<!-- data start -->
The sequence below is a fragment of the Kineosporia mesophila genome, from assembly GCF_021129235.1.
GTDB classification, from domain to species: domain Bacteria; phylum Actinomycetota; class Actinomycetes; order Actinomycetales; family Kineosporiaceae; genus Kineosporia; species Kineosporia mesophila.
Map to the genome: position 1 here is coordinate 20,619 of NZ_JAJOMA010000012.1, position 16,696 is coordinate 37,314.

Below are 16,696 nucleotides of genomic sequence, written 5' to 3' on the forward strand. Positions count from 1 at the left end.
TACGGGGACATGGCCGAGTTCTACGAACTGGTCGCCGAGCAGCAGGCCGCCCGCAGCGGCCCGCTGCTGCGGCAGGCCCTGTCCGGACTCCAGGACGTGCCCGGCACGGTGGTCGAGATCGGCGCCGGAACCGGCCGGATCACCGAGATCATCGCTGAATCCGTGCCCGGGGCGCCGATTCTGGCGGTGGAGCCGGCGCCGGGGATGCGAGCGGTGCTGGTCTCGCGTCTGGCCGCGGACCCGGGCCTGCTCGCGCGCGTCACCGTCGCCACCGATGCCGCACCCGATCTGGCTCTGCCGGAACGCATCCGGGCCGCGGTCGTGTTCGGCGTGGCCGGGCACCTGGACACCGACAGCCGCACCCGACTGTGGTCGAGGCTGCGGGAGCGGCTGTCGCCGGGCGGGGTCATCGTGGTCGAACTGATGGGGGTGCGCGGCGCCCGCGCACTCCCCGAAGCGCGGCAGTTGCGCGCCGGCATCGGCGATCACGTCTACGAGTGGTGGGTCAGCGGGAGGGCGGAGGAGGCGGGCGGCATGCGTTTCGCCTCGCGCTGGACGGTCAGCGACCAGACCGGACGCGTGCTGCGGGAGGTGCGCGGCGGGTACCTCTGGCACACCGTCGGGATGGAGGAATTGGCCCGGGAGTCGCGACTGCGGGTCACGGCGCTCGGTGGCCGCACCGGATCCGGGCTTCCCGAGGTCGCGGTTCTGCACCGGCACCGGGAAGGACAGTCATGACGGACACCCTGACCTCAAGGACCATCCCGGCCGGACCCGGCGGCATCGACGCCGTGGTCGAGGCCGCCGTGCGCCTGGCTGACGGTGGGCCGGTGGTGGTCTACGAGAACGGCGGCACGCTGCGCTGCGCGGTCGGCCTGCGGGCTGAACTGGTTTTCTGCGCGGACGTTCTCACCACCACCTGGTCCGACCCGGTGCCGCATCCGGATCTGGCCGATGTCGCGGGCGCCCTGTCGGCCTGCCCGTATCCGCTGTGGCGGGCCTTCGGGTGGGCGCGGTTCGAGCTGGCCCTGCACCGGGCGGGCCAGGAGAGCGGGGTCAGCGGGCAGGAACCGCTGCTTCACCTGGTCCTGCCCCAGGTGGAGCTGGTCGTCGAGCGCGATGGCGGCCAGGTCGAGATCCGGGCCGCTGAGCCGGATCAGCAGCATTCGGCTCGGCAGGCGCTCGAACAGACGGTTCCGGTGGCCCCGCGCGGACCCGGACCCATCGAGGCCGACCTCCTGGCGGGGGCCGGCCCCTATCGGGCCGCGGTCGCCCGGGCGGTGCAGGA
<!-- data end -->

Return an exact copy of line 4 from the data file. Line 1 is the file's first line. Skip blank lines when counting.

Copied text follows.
Below are 16,696 nucleotides of genomic sequence, written 5' to 3' on the forward strand. Positions count from 1 at the left end.